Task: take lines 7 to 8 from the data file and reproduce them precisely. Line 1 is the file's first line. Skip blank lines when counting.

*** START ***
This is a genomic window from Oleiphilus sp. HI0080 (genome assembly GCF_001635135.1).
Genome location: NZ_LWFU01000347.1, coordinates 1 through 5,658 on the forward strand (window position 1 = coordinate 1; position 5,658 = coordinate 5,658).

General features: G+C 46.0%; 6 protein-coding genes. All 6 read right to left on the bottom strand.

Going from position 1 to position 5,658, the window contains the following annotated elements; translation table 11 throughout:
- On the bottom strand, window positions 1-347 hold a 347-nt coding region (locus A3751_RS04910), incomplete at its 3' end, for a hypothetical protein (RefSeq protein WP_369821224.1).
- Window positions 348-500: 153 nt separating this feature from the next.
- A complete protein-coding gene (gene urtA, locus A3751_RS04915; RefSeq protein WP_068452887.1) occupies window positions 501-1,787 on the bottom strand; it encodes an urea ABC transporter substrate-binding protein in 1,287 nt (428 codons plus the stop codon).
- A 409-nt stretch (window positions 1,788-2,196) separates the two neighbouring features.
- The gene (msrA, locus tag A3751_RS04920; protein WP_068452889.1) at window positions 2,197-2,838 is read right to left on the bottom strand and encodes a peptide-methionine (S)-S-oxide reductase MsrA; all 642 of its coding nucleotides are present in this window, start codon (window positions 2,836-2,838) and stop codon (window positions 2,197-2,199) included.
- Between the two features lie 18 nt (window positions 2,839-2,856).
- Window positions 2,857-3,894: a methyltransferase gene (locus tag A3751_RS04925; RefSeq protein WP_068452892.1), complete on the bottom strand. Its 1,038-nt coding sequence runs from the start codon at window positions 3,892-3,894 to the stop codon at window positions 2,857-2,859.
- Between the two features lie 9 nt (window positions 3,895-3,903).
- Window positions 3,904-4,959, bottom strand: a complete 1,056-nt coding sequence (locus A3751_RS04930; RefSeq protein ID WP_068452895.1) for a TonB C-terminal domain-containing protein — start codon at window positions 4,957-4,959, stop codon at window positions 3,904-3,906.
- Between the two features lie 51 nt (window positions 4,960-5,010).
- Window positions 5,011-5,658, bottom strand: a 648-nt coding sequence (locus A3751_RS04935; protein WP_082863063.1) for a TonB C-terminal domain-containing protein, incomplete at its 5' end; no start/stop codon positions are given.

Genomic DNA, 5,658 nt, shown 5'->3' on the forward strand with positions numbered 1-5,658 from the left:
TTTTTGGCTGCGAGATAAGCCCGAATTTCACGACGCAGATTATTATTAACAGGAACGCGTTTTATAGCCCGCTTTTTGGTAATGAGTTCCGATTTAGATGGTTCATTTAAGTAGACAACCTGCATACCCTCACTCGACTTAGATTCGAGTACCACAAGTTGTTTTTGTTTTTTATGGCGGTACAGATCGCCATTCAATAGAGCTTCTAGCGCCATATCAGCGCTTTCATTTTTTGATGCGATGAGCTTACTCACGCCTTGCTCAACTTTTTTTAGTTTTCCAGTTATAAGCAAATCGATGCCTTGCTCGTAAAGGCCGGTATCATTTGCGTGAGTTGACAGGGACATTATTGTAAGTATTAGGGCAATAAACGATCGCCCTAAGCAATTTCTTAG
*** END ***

- A complete protein-coding gene (gene urtA, locus A3751_RS04915; RefSeq protein WP_068452887.1) occupies window positions 501-1,787 on the bottom strand; it encodes an urea ABC transporter substrate-binding protein in 1,287 nt (428 codons plus the stop codon).
- A 409-nt stretch (window positions 1,788-2,196) separates the two neighbouring features.